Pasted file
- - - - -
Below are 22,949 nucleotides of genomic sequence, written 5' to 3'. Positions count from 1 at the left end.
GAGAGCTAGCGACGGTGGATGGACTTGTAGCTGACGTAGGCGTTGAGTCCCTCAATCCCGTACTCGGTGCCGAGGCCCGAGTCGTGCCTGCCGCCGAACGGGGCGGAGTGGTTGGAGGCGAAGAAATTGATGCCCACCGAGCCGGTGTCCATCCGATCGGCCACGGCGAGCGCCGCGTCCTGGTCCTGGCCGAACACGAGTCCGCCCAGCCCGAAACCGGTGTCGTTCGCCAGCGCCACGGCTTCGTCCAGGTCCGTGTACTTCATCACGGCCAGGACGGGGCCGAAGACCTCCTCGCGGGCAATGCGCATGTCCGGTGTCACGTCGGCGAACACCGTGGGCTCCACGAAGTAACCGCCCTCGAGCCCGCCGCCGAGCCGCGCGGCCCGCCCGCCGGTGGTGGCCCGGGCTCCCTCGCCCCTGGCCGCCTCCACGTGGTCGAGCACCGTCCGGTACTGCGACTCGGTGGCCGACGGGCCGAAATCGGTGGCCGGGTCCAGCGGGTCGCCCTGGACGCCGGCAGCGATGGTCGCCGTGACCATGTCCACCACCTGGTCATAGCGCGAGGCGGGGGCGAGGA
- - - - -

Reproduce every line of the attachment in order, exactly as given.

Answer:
Below are 22,949 nucleotides of genomic sequence, written 5' to 3'. Positions count from 1 at the left end.
GAGAGCTAGCGACGGTGGATGGACTTGTAGCTGACGTAGGCGTTGAGTCCCTCAATCCCGTACTCGGTGCCGAGGCCCGAGTCGTGCCTGCCGCCGAACGGGGCGGAGTGGTTGGAGGCGAAGAAATTGATGCCCACCGAGCCGGTGTCCATCCGATCGGCCACGGCGAGCGCCGCGTCCTGGTCCTGGCCGAACACGAGTCCGCCCAGCCCGAAACCGGTGTCGTTCGCCAGCGCCACGGCTTCGTCCAGGTCCGTGTACTTCATCACGGCCAGGACGGGGCCGAAGACCTCCTCGCGGGCAATGCGCATGTCCGGTGTCACGTCGGCGAACACCGTGGGCTCCACGAAGTAACCGCCCTCGAGCCCGCCGCCGAGCCGCGCGGCCCGCCCGCCGGTGGTGGCCCGGGCTCCCTCGCCCCTGGCCGCCTCCACGTGGTCGAGCACCGTCCGGTACTGCGACTCGGTGGCCGACGGGCCGAAATCGGTGGCCGGGTCCAGCGGGTCGCCCTGGACGCCGGCAGCGATGGTCGCCGTGACCATGTCCACCACCTGGTCATAGCGCGAGGCGGGGGCGAGGA